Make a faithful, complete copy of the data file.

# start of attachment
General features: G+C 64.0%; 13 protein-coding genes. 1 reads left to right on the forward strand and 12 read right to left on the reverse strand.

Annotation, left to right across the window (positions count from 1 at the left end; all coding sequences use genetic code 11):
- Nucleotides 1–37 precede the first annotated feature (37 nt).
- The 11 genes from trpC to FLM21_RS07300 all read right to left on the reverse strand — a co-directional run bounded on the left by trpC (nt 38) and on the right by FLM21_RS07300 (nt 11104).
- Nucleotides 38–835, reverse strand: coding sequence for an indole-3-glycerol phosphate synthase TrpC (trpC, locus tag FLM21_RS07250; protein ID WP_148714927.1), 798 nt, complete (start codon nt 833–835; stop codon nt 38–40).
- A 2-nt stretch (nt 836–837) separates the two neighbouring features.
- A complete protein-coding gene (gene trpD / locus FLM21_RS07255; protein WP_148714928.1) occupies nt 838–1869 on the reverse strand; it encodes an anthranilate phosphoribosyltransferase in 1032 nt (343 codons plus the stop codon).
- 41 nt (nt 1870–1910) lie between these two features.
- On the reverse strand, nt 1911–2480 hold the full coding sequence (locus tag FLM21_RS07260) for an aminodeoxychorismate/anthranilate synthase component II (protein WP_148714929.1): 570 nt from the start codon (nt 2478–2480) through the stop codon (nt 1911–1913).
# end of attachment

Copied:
General features: G+C 64.0%; 13 protein-coding genes. 1 reads left to right on the forward strand and 12 read right to left on the reverse strand.

Annotation, left to right across the window (positions count from 1 at the left end; all coding sequences use genetic code 11):
- Nucleotides 1–37 precede the first annotated feature (37 nt).
- The 11 genes from trpC to FLM21_RS07300 all read right to left on the reverse strand — a co-directional run bounded on the left by trpC (nt 38) and on the right by FLM21_RS07300 (nt 11104).
- Nucleotides 38–835, reverse strand: coding sequence for an indole-3-glycerol phosphate synthase TrpC (trpC, locus tag FLM21_RS07250; protein ID WP_148714927.1), 798 nt, complete (start codon nt 833–835; stop codon nt 38–40).
- A 2-nt stretch (nt 836–837) separates the two neighbouring features.
- A complete protein-coding gene (gene trpD / locus FLM21_RS07255; protein WP_148714928.1) occupies nt 838–1869 on the reverse strand; it encodes an anthranilate phosphoribosyltransferase in 1032 nt (343 codons plus the stop codon).
- 41 nt (nt 1870–1910) lie between these two features.
- On the reverse strand, nt 1911–2480 hold the full coding sequence (locus tag FLM21_RS07260) for an aminodeoxychorismate/anthranilate synthase component II (protein WP_148714929.1): 570 nt from the start codon (nt 2478–2480) through the stop codon (nt 1911–1913).